From a more positive standpoint, I can work concurrently with all four different home economics types if I build on the opportunities for leadership that present themselves because of the factors shaping each type. As a Charismatic, I am eager to bring life to the profession. Counting on the Traditionals to remain loyal to the profession, regardless of what happens, I could counter their inherent resistance to my overzealous style by engaging someone who is a Tolerant to build bridges between me and the Traditionals. At the same time, the Tolerants can be advocates for the hesitant and perplexed Divergents, who can be made to see themselves as home economists when it comes down to the crunch. Making space for variations in home economics styles opens the door of opportunity for leaders in the field trying to capture and respect everyone and their needs and contributions. As with Myers-Briggs, although each person has parts of all of them in their personality, one is usually dominant and informed by the others.

Bringing Ware’s (1994) Model to Home Economics

This section will share a discussion of how Ware’s (1994) spirituality types can be applied to create four more home economics types. Again, it was very easy to extrapolate her ideas to home economics. The labels have been reworked to reflect titles with less of a spiritual focus: thinking, feeling, reflective, and visionary (corresponding, respectively, with head, heart, mystic, and kingdom). Just as Ware’s types varied on two factors (ways of experiencing God and ways of imaging—forming mental images of—God, this model for home economics types varies on two similar factors: (a) one’s favored mode of expressing themselves and developing professionally and (b) one’s favored mode of imaging themselves as home economists:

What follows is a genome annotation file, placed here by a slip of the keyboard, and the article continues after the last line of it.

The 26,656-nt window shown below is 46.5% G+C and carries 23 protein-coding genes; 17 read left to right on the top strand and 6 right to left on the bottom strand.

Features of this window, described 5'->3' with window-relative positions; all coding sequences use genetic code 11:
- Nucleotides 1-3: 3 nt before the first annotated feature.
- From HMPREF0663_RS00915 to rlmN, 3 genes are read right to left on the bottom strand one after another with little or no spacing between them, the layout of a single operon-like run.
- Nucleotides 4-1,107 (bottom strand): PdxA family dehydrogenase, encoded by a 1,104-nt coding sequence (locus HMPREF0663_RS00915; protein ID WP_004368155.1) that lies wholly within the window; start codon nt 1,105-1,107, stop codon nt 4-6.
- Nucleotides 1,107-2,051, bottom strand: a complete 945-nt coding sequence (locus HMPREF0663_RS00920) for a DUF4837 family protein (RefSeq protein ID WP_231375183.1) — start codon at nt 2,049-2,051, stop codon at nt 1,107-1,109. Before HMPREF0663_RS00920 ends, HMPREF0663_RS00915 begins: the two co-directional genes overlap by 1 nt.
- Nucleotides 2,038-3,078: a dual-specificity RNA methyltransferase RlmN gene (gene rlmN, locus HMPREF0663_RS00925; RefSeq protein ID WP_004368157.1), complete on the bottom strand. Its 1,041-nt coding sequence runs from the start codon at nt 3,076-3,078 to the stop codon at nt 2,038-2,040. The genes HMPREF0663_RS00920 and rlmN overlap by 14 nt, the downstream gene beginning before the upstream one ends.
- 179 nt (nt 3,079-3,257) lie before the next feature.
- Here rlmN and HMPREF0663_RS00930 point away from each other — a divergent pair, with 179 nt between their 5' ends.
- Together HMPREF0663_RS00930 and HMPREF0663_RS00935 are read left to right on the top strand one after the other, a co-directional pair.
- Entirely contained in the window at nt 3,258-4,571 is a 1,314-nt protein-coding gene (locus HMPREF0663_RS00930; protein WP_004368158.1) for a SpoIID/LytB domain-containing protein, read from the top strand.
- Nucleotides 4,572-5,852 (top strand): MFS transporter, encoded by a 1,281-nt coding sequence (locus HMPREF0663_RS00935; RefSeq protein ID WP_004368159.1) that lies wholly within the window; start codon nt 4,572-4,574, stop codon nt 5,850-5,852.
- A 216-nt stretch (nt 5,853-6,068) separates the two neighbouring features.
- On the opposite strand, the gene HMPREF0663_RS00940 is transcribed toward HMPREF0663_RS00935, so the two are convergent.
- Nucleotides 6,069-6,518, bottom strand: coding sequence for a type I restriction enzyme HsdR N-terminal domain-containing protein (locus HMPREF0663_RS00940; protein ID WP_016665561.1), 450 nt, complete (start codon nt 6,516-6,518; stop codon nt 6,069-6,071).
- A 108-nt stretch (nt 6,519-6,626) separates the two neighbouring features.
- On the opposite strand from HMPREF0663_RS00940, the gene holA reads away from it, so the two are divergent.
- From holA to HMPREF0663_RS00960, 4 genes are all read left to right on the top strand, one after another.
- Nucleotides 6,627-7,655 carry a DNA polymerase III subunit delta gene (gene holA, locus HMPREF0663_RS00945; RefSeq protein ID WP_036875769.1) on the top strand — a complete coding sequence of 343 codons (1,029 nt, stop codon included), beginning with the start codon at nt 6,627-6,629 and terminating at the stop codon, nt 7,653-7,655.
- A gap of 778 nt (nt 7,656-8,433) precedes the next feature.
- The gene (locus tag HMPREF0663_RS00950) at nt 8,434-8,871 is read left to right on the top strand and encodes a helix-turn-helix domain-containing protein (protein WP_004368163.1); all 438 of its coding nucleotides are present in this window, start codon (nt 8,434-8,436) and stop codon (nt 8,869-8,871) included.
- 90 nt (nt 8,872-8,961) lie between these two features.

the thinking style reflects those who find learning in written texts or by hearing something said that stirs them. Those who favor this style like and need to read articles and books and attend inspirational speaking events. These people are intellectuals and receive nourishment from study and thought-provoking lectures. Content and the written word are very important to this style. People favoring this style love order and desire things to be logical and consistent. They also want an agreement between thoughts and beliefs, inner congruency.

the feeling style describes people seeking personal transformation (learning) through art, music, stories, songs, narratives, and camaraderie so that they can achieve personal renewal by being “in the moment with others.” Emotional expression and deep feelings are very important for this style. They appreciate the fellowship of small groups, and they revel in what is happening around them in the present tense.

the reflective style refers to people who are focused on their inner selves. They are said to be on a quest or a perpetual journey. They often do not feel that they fit into the busy, mainline movement since they tend to engage in another way of knowing—a deeper, quieter sense of knowing. They enjoy walking the labyrinth and are often meditative, contemplative, introspective, intuitive, and focused on “being” as well as “doing.” These people are concerned with enriching their life journeys and are mindful and observant as they move forward on the journey, often turning to revitalization retreats.